Laxman brought up the first boundary of the Test in the 15th over; the batsman sent Sammy past the mid-wicket ropes with a wristy pull. When the pacey Fidel Edwards dug one in short, Laxman swung him past the ropes.
As his innings progressed, Laxman’s footwork and balance improved. On view was flowing batsmanship. The skilful batsman displayed the rare ability to coax the ball through the gap on either side of the wicket. When the bowlers strayed in line, they were punished with flicks and whips between a squarish fine-leg and mid-wicket. He does seem to possess so much time as he meets the ball. Laxman picks the length early and plays the ball late.
Once again Raina, growing in stature on this tour, handled the short-pitched stuff from the pacemen well. On one brave occasion, he ventured into a pull off Rampaul. Raina’s two front-footed cover-drives off Darren Sammy sped to the fence. The left-hander’s stance is upright and poised. The bat is travelling down straighter and Raina is presenting a solid picture at the crease. When the ball was shorter, he employed the horizontal bat strokes.
Rampaul and Roach were cut to the fence with panache. The pitch eased out in the afternoon but the conditions were demanding for batting in the first session. Rampaul was both incisive and immaculate in the first session as his dream figures – 8-5-4-3 – indicated.
He bustled in and tormented the batsmen with his strong wrist action. India was jolted with a twin-strike right ahead of lunch. A battling Murali Vijay (11) made fatal contact with a short-pitched delivery down-the-leg-side from the paceman. Then Virat Kohli, his confidence in his boots, remained motionless when a short-of-a-good length delivery from Rampaul climbed to kiss his gloves.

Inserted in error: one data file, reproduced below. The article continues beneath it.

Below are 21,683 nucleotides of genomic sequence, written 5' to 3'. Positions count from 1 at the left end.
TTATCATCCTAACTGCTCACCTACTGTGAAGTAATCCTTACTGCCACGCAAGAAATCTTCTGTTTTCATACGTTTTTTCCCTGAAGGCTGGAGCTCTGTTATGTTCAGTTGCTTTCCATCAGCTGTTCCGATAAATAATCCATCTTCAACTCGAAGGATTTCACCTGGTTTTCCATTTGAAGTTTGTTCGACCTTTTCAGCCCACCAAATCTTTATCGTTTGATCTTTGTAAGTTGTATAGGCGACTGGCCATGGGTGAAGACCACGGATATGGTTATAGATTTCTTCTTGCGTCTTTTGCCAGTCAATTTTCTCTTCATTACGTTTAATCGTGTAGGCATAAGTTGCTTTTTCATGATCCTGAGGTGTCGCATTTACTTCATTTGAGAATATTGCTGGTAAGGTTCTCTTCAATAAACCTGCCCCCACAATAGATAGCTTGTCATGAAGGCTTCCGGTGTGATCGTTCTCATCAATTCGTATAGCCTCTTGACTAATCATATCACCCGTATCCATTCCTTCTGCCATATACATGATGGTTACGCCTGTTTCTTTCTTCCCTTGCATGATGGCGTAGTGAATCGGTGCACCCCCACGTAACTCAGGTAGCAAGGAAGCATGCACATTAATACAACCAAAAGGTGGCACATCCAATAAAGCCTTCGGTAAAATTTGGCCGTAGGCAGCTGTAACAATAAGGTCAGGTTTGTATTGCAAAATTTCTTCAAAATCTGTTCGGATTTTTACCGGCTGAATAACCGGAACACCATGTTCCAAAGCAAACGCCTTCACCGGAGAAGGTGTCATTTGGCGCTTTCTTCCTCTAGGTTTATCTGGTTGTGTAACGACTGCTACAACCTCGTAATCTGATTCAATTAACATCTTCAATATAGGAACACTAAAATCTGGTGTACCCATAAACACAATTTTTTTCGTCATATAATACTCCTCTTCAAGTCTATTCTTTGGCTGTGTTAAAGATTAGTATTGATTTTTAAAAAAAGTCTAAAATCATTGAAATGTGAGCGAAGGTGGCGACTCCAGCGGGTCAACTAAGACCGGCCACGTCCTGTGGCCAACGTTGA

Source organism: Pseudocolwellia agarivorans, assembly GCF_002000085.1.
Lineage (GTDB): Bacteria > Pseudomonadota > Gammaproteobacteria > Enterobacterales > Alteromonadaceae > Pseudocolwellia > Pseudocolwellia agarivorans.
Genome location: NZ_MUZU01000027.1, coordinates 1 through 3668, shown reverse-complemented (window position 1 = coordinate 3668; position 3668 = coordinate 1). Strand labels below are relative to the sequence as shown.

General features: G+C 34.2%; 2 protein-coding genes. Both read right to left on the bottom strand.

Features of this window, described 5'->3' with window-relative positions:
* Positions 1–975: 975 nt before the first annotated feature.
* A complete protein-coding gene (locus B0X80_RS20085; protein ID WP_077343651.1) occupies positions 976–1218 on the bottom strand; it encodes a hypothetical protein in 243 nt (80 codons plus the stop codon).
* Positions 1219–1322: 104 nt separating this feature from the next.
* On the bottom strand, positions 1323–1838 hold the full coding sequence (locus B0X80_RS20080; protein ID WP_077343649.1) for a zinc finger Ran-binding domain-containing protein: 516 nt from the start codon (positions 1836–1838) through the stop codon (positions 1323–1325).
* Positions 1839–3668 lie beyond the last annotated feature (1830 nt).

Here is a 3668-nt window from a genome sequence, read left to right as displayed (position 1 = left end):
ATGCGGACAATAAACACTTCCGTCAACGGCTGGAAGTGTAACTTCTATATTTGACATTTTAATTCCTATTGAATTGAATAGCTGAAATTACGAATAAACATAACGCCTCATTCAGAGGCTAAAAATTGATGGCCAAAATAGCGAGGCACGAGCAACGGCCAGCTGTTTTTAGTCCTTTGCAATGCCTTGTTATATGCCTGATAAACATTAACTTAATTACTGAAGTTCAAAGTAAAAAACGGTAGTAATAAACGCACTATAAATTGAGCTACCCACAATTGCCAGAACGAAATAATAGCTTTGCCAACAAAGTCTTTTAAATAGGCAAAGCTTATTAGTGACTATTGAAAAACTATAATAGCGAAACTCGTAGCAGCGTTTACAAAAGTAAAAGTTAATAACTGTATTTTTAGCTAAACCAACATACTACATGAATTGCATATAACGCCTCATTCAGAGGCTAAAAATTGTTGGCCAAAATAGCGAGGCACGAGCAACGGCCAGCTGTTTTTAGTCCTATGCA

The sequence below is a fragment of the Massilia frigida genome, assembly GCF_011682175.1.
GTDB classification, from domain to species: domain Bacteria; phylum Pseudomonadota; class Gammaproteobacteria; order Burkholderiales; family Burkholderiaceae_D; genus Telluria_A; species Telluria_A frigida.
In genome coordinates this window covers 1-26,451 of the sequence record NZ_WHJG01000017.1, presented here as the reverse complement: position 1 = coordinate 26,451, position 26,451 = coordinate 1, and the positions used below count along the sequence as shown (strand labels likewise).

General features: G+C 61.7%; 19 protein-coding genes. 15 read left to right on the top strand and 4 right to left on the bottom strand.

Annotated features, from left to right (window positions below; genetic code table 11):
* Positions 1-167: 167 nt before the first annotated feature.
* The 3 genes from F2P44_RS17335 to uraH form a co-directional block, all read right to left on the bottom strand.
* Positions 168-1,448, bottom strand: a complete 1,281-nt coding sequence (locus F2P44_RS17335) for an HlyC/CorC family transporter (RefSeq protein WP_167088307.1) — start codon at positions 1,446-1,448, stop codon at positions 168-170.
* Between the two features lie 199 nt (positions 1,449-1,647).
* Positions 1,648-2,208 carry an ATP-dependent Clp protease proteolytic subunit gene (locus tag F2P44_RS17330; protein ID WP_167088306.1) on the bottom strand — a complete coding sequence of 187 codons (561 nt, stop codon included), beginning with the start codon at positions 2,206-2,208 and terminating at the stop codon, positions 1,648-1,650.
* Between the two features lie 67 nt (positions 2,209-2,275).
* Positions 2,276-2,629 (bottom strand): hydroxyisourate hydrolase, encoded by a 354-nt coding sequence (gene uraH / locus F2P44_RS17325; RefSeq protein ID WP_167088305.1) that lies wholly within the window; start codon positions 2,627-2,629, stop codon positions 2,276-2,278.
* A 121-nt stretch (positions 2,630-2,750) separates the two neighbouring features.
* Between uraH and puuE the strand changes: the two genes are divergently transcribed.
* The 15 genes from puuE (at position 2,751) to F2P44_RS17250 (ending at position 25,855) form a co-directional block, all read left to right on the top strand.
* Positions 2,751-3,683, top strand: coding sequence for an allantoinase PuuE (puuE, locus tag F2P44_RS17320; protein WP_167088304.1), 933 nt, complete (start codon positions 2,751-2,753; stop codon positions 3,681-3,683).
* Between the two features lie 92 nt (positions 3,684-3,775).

With the threat of a short-pitched barrage working on his mind, Kohli was stunned into inaction. Caught at the crease, he simply froze. There was juice in the surface; clouds ruled the sky and a stiff breeze blew across the ground.
But then, the pacemen had to make some tough choices. On a lively track, would they land the ball at a back-of-a-length or bang it in or pitch the ball up and exploit the conditions for swing? Rampaul sent down all three types of deliveries but mixed them in a fashion that adversely impacted a batsman’s footwork.
He took out the left-handed Abhinav Mukund early with a ball that lifted from a short-of-a-good-length. Mukund, unable to drop his wrists in time, was picked up at gully. Meanwhile, Edwards made Vijay smell leather with a lifter. The right-hander swayed away from the line and the ball whistled past his nose.
Skipper Darren Sammy replaced Edwards from the Joel Garner end after the slinger’s sharp opening burst of 4-1-4-0. Under immense pressure to perform, Sammy produced a telling spell of accurate medium pace bowling. The man might have his limitations, but possesses a big heart.
Rahul Dravid in his 200th Test innings at No. 3 – the most by any batsman in this pivotal slot in Tests – was getting behind the line and displaying his trademark tightness in the corridor. Sammy removed Dravid with a peach of a delivery that gained in height from a back-of-a-length and straightened as well; the delivery opened up Dravid.
With the combination of height, high-arm action and effective use of the non-bowling arm, Sammy bowled a compelling line. He was unlucky not to consume Vijay (on 4 then). The opener’s away-from-the-body waft saw a diving Devendra Bishoo, at backward point, spill the ball after getting his hands under the sphere.
Sammy switched the ends of the pacemen, not allowing the Indian batsmen to settle down. Edwards thundered in from the Malcolm Marshall end and was then replaced by Rampaul.
Earlier, Munaf Patel feeling some late stiffness after his stint of bowling at the nets could not make the eleven. Paceman Abhimanyu Mithun replaced leg-spinner Amit Mishra. For the West Indies, Marlon Samuels came in for Brendon Nash. Hindu